RE: [inbox] Re: [Full-Disclosure] Training & Certifications
From: Curt Purdy (purdy_at_tecman.com)
To: "'Robert Repp'" <email@example.com>, <firstname.lastname@example.org>, <email@example.com> Date: Sat, 3 Apr 2004 07:34:35 -0600
Robert Repp wrote:
> I'd like to be able to point out a credible
> authority whose
> training informs our work.
> I agree that the
> right people and
> skillset is much more important than simply having the right
> certs on the
> lobby wall. Side question: Is there a reliable test you favor when
> interviewing new techs about network administration?
I'm not an authority on training as the only training I've had is SANS, but
I can vouch for the quality it. My hat size was two sizes bigger when I got
out of there ;)
But I can talk about hiring qualified people for both sysadmin and security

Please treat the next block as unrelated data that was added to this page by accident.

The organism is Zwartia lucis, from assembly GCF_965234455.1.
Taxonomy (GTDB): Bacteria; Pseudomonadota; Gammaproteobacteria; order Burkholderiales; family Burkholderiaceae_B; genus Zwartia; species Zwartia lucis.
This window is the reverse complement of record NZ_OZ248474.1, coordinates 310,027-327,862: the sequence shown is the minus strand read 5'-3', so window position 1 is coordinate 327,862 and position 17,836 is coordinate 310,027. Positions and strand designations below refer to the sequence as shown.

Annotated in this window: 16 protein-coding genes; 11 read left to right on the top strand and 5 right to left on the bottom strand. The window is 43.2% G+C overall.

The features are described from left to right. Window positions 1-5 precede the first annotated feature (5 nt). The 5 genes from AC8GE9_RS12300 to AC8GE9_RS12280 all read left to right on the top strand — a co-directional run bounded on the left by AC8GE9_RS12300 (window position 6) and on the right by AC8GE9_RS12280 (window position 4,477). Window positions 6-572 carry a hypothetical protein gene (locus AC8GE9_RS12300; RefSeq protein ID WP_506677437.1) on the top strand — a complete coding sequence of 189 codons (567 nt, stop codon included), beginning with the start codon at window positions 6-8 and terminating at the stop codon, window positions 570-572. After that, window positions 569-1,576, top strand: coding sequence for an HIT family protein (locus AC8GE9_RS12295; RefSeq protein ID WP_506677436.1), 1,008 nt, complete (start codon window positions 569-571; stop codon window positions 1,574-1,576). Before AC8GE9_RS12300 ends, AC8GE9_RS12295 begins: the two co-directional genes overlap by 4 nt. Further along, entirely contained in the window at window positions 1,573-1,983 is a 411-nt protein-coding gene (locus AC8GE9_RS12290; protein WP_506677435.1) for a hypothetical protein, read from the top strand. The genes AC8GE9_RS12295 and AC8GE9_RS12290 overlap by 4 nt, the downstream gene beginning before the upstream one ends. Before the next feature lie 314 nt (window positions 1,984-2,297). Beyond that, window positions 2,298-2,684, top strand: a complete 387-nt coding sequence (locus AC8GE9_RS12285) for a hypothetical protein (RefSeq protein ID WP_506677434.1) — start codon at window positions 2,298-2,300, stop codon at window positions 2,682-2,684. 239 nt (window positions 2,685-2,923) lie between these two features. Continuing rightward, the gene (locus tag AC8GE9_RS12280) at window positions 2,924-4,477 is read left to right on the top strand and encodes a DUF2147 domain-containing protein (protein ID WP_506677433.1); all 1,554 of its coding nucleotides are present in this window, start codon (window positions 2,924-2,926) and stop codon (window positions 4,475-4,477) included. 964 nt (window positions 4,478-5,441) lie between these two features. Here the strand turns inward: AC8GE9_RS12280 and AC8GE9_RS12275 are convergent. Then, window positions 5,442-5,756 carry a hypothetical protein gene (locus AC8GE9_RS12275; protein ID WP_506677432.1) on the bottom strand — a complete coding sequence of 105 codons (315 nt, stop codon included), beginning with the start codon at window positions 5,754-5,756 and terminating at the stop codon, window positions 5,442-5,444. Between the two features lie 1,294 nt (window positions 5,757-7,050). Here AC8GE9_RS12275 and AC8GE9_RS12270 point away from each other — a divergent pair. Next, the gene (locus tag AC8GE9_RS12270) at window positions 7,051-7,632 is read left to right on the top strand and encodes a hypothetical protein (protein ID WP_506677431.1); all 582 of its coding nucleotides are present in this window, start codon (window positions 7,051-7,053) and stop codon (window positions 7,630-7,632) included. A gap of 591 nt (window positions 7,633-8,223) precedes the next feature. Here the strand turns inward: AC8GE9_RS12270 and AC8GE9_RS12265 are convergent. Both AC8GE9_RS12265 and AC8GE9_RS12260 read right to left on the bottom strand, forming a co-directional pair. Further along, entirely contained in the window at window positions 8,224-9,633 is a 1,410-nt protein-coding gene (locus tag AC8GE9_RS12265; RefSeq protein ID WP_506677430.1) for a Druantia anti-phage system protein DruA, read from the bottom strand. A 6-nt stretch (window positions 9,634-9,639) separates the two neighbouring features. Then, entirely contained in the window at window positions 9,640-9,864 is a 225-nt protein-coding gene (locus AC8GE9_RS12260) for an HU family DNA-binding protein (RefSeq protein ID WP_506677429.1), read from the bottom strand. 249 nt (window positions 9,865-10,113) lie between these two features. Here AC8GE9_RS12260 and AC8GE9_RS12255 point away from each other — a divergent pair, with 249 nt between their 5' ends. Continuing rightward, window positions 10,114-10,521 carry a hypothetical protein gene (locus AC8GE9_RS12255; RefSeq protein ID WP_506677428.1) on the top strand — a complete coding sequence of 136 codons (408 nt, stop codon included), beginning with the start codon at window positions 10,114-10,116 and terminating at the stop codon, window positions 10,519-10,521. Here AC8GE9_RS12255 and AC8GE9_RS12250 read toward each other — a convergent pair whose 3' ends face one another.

work. Although a bunch of letters behind the name don't mean everything
(even if they are PHD), when I see certain letters, I do pay closer
attention. But when it comes to a decision, I usually make it from a 15
minute interview where I ask a series of 5-10 increasingly difficult
I'll break the ice by starting with something facetious like "What is the
first thing you do with a Windows box and the last thing you do with a *NIX
box when you have trouble?" Answer: reboot. Then I'll go with something like
"How do you see what ports are open and to whom on a Windows box?" Progress
to "What is a tcp/ip 3-way handshake?", and "How do you disable remote root
access on a *NIX box?", and culminate with something like "What is a regular
For sysadmins, I ask easier, more system specific questions, but for
security I ask broad, tough questions because of the requirements of the
field. I have only had one person so far, answer all correctly.
Curt Purdy CISSP, GSEC, MCSE+I, CNE, CCDA
Information Security Engineer
If you spend more on coffee than on IT security, you will be hacked.
What's more, you deserve to be hacked.
-- White House cybersecurity adviser Richard Clarke
Full-Disclosure - We believe in it.